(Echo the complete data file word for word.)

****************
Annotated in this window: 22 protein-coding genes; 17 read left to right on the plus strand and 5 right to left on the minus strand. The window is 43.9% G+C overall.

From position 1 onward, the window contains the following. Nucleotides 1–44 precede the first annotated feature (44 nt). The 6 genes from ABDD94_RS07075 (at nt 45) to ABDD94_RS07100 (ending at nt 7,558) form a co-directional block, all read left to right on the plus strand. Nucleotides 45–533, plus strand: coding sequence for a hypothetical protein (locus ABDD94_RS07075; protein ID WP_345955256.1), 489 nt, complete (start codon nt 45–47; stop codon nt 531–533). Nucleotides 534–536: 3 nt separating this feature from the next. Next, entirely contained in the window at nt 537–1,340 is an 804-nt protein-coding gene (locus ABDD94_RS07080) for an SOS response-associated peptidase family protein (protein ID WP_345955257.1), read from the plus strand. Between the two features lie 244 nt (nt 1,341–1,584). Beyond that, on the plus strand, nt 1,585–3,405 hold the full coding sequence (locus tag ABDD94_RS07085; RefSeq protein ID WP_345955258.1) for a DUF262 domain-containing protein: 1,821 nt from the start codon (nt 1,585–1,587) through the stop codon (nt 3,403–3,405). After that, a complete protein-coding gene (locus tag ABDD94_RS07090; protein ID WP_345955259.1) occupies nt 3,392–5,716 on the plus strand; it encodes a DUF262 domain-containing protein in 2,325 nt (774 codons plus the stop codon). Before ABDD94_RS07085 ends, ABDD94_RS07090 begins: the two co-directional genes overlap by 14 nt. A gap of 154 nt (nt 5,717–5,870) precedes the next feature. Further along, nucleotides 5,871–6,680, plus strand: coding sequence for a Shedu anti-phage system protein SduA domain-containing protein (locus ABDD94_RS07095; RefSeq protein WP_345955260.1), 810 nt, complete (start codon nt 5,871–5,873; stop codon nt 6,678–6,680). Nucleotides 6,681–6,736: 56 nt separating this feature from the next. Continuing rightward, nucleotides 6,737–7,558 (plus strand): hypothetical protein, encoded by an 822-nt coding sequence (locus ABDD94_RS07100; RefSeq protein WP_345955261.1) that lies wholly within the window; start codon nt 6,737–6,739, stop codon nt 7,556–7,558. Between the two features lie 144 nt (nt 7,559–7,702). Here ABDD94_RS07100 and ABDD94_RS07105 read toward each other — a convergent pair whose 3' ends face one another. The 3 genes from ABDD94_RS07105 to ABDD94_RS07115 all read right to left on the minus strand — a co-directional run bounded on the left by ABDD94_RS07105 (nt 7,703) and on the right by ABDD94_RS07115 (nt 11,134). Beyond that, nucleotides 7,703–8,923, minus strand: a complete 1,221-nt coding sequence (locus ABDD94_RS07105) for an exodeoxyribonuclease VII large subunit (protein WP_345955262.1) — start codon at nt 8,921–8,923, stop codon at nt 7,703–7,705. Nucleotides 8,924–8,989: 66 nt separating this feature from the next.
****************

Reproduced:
Annotated in this window: 22 protein-coding genes; 17 read left to right on the plus strand and 5 right to left on the minus strand. The window is 43.9% G+C overall.

From position 1 onward, the window contains the following. Nucleotides 1–44 precede the first annotated feature (44 nt). The 6 genes from ABDD94_RS07075 (at nt 45) to ABDD94_RS07100 (ending at nt 7,558) form a co-directional block, all read left to right on the plus strand. Nucleotides 45–533, plus strand: coding sequence for a hypothetical protein (locus ABDD94_RS07075; protein ID WP_345955256.1), 489 nt, complete (start codon nt 45–47; stop codon nt 531–533). Nucleotides 534–536: 3 nt separating this feature from the next. Next, entirely contained in the window at nt 537–1,340 is an 804-nt protein-coding gene (locus ABDD94_RS07080) for an SOS response-associated peptidase family protein (protein ID WP_345955257.1), read from the plus strand. Between the two features lie 244 nt (nt 1,341–1,584). Beyond that, on the plus strand, nt 1,585–3,405 hold the full coding sequence (locus tag ABDD94_RS07085; RefSeq protein ID WP_345955258.1) for a DUF262 domain-containing protein: 1,821 nt from the start codon (nt 1,585–1,587) through the stop codon (nt 3,403–3,405). After that, a complete protein-coding gene (locus tag ABDD94_RS07090; protein ID WP_345955259.1) occupies nt 3,392–5,716 on the plus strand; it encodes a DUF262 domain-containing protein in 2,325 nt (774 codons plus the stop codon). Before ABDD94_RS07085 ends, ABDD94_RS07090 begins: the two co-directional genes overlap by 14 nt. A gap of 154 nt (nt 5,717–5,870) precedes the next feature. Further along, nucleotides 5,871–6,680, plus strand: coding sequence for a Shedu anti-phage system protein SduA domain-containing protein (locus ABDD94_RS07095; RefSeq protein WP_345955260.1), 810 nt, complete (start codon nt 5,871–5,873; stop codon nt 6,678–6,680). Nucleotides 6,681–6,736: 56 nt separating this feature from the next. Continuing rightward, nucleotides 6,737–7,558 (plus strand): hypothetical protein, encoded by an 822-nt coding sequence (locus ABDD94_RS07100; RefSeq protein WP_345955261.1) that lies wholly within the window; start codon nt 6,737–6,739, stop codon nt 7,556–7,558. Between the two features lie 144 nt (nt 7,559–7,702). Here ABDD94_RS07100 and ABDD94_RS07105 read toward each other — a convergent pair whose 3' ends face one another. The 3 genes from ABDD94_RS07105 to ABDD94_RS07115 all read right to left on the minus strand — a co-directional run bounded on the left by ABDD94_RS07105 (nt 7,703) and on the right by ABDD94_RS07115 (nt 11,134). Beyond that, nucleotides 7,703–8,923, minus strand: a complete 1,221-nt coding sequence (locus ABDD94_RS07105) for an exodeoxyribonuclease VII large subunit (protein WP_345955262.1) — start codon at nt 8,921–8,923, stop codon at nt 7,703–7,705. Nucleotides 8,924–8,989: 66 nt separating this feature from the next.